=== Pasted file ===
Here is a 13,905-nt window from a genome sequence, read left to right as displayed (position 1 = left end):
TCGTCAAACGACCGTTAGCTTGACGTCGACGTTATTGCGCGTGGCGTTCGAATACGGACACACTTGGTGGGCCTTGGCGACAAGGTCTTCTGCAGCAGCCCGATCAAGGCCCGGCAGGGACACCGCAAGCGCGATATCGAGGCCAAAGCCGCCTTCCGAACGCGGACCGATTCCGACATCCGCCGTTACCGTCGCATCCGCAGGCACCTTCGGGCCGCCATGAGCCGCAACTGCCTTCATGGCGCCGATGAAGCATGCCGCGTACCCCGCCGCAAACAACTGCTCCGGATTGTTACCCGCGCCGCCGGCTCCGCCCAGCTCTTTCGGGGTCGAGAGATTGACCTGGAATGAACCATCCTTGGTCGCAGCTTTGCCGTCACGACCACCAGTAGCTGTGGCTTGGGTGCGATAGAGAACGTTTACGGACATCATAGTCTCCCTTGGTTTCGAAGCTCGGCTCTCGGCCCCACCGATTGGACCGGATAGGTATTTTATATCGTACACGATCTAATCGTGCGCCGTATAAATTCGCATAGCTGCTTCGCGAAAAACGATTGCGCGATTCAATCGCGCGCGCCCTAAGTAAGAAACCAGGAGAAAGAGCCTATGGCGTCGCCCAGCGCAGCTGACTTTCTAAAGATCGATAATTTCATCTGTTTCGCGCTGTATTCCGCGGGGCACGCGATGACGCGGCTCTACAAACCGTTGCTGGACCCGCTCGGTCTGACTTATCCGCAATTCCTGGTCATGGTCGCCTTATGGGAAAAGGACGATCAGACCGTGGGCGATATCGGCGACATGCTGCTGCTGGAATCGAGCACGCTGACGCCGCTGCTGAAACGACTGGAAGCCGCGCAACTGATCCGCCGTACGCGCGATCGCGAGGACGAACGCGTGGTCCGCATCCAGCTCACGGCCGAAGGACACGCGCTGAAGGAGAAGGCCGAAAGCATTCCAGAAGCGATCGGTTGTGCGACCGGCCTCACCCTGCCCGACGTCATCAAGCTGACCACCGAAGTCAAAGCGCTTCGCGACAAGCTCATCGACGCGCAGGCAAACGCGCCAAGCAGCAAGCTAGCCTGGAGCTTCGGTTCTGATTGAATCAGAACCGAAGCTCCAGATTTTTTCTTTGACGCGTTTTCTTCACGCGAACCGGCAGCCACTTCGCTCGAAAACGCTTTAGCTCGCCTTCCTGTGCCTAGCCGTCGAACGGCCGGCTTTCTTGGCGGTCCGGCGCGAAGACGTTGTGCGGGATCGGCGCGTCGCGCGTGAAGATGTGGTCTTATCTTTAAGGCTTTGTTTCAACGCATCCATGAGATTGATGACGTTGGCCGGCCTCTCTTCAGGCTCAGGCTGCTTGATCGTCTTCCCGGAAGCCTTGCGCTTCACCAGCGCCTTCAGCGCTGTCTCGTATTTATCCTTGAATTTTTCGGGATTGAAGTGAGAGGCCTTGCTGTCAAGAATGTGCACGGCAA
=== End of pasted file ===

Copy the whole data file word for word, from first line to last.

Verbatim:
Here is a 13,905-nt window from a genome sequence, read left to right as displayed (position 1 = left end):
TCGTCAAACGACCGTTAGCTTGACGTCGACGTTATTGCGCGTGGCGTTCGAATACGGACACACTTGGTGGGCCTTGGCGACAAGGTCTTCTGCAGCAGCCCGATCAAGGCCCGGCAGGGACACCGCAAGCGCGATATCGAGGCCAAAGCCGCCTTCCGAACGCGGACCGATTCCGACATCCGCCGTTACCGTCGCATCCGCAGGCACCTTCGGGCCGCCATGAGCCGCAACTGCCTTCATGGCGCCGATGAAGCATGCCGCGTACCCCGCCGCAAACAACTGCTCCGGATTGTTACCCGCGCCGCCGGCTCCGCCCAGCTCTTTCGGGGTCGAGAGATTGACCTGGAATGAACCATCCTTGGTCGCAGCTTTGCCGTCACGACCACCAGTAGCTGTGGCTTGGGTGCGATAGAGAACGTTTACGGACATCATAGTCTCCCTTGGTTTCGAAGCTCGGCTCTCGGCCCCACCGATTGGACCGGATAGGTATTTTATATCGTACACGATCTAATCGTGCGCCGTATAAATTCGCATAGCTGCTTCGCGAAAAACGATTGCGCGATTCAATCGCGCGCGCCCTAAGTAAGAAACCAGGAGAAAGAGCCTATGGCGTCGCCCAGCGCAGCTGACTTTCTAAAGATCGATAATTTCATCTGTTTCGCGCTGTATTCCGCGGGGCACGCGATGACGCGGCTCTACAAACCGTTGCTGGACCCGCTCGGTCTGACTTATCCGCAATTCCTGGTCATGGTCGCCTTATGGGAAAAGGACGATCAGACCGTGGGCGATATCGGCGACATGCTGCTGCTGGAATCGAGCACGCTGACGCCGCTGCTGAAACGACTGGAAGCCGCGCAACTGATCCGCCGTACGCGCGATCGCGAGGACGAACGCGTGGTCCGCATCCAGCTCACGGCCGAAGGACACGCGCTGAAGGAGAAGGCCGAAAGCATTCCAGAAGCGATCGGTTGTGCGACCGGCCTCACCCTGCCCGACGTCATCAAGCTGACCACCGAAGTCAAAGCGCTTCGCGACAAGCTCATCGACGCGCAGGCAAACGCGCCAAGCAGCAAGCTAGCCTGGAGCTTCGGTTCTGATTGAATCAGAACCGAAGCTCCAGATTTTTTCTTTGACGCGTTTTCTTCACGCGAACCGGCAGCCACTTCGCTCGAAAACGCTTTAGCTCGCCTTCCTGTGCCTAGCCGTCGAACGGCCGGCTTTCTTGGCGGTCCGGCGCGAAGACGTTGTGCGGGATCGGCGCGTCGCGCGTGAAGATGTGGTCTTATCTTTAAGGCTTTGTTTCAACGCATCCATGAGATTGATGACGTTGGCCGGCCTCTCTTCAGGCTCAGGCTGCTTGATCGTCTTCCCGGAAGCCTTGCGCTTCACCAGCGCCTTCAGCGCTGTCTCGTATTTATCCTTGAATTTTTCGGGATTGAAGTGAGAGGCCTTGCTGTCAAGAATGTGCACGGCAA